Mark Linehan is ‘Mame’s’ dashing Southern gentleman


Reagle Music Theatre in Waltham is kicking off its summer season with the musical “Mame,” playing June 13 – June 23.
Mame Dennis, aka Auntie Mame, is an effervescent, uninhibited, single New Yorker who lives life to the fullest. It’s the 1920s and the world is Mame’s chic, bohemian playground.
However, her life is suddenly altered when she’s given the task of raising Patrick, her young nephew, left orphaned when his father dies suddenly.
The beloved 1966 musical has a score by Broadway legend Jerry Herman and features both the rousing title song and the hit ballad, “If He Walked Into My Life.”
Mark Linehan plays Beauregard Jackson Pickett Burnside, the dashing, wealthy, Southern gent who marries Mame - played by Leigh Barrett - bringing love to her life after the crash of 1929. (Linehan and Barrett both appeared in “Anything Goes” at Reagle last summer.)
The award-winning Linehan has performed in theaters across New England as an actor, dancer, and singer. He’s a lifelong student of the saxophone and piano, both jazz and classical, and also plays guitar and ukulele.
While he’s a favorite of audiences from Wheelock Family Theater to Greater Boston Stage Company and New Rep, he has also found time to appear on screen in “Shutter Island,” starring Leonardo DiCaprio, “Surrogates,” starring Bruce Willis, and the Boston-based comedy “Ted,” starring Mark Wahlberg.
In addition to serving as an on-camera historical expert for “Mysteries of the Museum” on The Travel Channel, he works year round as a costumed guide on Boston’s historic Freedom Trail.
We spoke recently at the end of his very busy workday. Here’s an edited look at our chat.
BIR: Auntie Mame is a charismatic character audiences just love.
A: Mame is a smart, independent, liberated woman . . . She has a lot of love to give. I think people can particularly identify with Mame. . . especially recently. We’ve had the financial crisis, we had the college debt crisis. It’s the story of someone living large and then losing everything and having to rebuild and maintain the connections that are important to them.
BIR: She attracts some eccentric characters.
A: She creates a family based on the people around her, whom she loves and who love her. It doesn’t matter to her what their situation is. It doesn’t matter to her if they’re related to her or not. Throughout life, all of us collect people who become part of our lives. That’s what a family is. A family is not a bunch of last names . . . For a show written in 1966, that’s a lesson that we can still afford to learn today. A family is love.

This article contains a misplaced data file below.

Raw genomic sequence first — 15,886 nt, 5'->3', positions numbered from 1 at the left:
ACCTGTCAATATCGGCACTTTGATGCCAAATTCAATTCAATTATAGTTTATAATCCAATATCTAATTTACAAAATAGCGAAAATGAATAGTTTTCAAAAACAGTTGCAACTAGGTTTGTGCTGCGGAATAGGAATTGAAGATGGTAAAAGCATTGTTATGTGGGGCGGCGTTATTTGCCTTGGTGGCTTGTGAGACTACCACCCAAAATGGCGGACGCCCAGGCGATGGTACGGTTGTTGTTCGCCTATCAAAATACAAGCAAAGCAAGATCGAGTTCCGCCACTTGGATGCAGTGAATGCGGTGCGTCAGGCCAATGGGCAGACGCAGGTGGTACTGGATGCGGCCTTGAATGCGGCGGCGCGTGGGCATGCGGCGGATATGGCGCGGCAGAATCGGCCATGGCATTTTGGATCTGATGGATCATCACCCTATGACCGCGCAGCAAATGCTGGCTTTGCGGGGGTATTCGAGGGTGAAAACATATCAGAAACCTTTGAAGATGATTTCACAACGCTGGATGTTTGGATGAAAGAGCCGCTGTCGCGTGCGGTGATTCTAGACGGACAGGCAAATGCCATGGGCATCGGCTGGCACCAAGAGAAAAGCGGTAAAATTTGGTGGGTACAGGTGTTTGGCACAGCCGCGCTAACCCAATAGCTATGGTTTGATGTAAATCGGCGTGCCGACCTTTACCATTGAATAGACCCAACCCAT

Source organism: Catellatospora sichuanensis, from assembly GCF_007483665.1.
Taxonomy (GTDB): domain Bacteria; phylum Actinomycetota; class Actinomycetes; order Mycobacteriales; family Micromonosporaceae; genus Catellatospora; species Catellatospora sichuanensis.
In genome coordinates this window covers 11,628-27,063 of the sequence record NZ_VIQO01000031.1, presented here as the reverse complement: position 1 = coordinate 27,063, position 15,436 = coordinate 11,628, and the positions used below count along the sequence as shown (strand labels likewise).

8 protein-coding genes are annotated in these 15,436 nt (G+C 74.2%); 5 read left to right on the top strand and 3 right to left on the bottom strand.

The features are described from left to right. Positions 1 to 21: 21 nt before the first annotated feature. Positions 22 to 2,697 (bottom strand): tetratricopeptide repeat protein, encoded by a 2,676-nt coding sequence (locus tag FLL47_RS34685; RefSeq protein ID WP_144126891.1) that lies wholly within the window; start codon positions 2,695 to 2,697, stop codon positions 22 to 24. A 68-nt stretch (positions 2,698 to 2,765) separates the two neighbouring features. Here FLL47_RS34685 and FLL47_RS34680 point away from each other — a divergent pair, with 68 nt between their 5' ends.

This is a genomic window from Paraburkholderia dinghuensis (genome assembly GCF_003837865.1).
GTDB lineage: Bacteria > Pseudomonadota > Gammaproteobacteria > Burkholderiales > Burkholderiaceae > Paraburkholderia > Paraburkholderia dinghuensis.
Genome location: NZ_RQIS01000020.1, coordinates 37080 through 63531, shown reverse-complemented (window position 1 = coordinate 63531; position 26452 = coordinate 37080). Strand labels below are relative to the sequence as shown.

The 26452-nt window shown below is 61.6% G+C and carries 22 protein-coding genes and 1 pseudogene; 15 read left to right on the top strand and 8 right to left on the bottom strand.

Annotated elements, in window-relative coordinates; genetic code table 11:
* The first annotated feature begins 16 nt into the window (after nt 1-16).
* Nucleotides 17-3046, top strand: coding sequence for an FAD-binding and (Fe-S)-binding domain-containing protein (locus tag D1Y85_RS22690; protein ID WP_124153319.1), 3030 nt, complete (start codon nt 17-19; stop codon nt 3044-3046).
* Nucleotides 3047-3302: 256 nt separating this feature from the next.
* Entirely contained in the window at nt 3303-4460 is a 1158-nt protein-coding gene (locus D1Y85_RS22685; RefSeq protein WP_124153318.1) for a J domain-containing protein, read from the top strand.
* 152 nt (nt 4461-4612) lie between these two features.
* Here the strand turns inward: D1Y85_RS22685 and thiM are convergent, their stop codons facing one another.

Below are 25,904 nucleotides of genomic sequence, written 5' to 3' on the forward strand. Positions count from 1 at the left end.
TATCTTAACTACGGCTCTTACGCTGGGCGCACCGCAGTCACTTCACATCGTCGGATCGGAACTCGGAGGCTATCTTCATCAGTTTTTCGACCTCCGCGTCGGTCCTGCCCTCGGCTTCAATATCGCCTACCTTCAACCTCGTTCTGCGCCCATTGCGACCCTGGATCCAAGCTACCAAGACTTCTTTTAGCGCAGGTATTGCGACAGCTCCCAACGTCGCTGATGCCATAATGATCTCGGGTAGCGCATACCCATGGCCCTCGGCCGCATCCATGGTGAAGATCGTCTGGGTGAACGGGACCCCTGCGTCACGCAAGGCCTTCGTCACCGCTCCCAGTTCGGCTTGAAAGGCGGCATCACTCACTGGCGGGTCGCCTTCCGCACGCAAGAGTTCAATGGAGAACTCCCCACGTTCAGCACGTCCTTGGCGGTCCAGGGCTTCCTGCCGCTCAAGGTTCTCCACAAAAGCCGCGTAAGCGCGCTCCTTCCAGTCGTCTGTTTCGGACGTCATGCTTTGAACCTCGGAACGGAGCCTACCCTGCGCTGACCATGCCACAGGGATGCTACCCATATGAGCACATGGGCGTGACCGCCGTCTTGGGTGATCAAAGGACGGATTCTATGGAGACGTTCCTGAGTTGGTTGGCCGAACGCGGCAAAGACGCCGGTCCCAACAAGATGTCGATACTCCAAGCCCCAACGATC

BIR: And there’s an interesting family coincidence to your playing Beau?
A: My grandfather was stationed in Korea with the Fisheries Department from 1959 to 1961, and the Americans on base did a community theater production of the play “Auntie Mame,” and I guess my grandfather played Beauregard, the role that I’m playing.
BIR: When you’re giving tours along the Freedom Trail, do you assume a specific role? Are you required to stay in character?
A: We do. We all take on the personas of different characters … but we can’t be completely in character, we can’t be re-enactors. We’re interpreters. We walk through a modern city so we can’t really pretend its 1765 with cars whizzing by … People all the time ask me questions about who I really am, and I tell them. . . [You’ll see me] if you’re ever on Tremont Street, School Street, Washington, or Congress. …[At 6-foot-4] I’m one of the tallest people on the Freedom Trail. And I wear bright green, so I’m pretty easy to spot.
BIR: You’ve played a diverse list of characters from Professor Harold Hill to Gaston and George Bailey. Any dream roles to come?
A: I have been very lucky. My dream was always just to work … I’d be lying if I said I didn’t have a few dream roles on the bucket list. I’m slowly starting check them off. My biggest dream role was John Wilkes Booth in “Assassins” and I got to play that at New Rep about five years ago. Honestly, the only other role that intrigued me was Captain Von Trapp in “Sound of Music.” There was always something about him that I wanted to explore. People seem to think of him as this really stiff, wooden guy with no emotions, and I actually think of him as the opposite. He’s the guy who lost his wife. People always think of him as a distant father but first and foremost he’s a widower . . . He’s someone who loved his wife and lost her and it’s still fresh for him . . . And the other one is a completely different captain. I’ve always wanted to take a stab at Captain Hook in “Peter Pan.” Absolutely over the top!
BIR: What was your first time on stage like?
A: My first year of high school I did “Little Shop of Horrors” at Natick High School and the bug bit me. I haven’t looked back since. I was originally one of the tinier roles in the show and then this kid quit and I ended up playing Mr. Mushnick. And that’s been a repeated occurrence in my career. Many of my best roles are because someone else quit … There’s a very good friend of mine, a very successful working actor, and he has a great phrase. “I don’t care if you call me first, second or seventh as long as you call me last” (Laughter).
R. J. Donovan is editor and publisher of
“Mame,” June 13 – 23, Reagle Music Theater, 617 Lexington Street, Waltham. Info: 781-891-5600,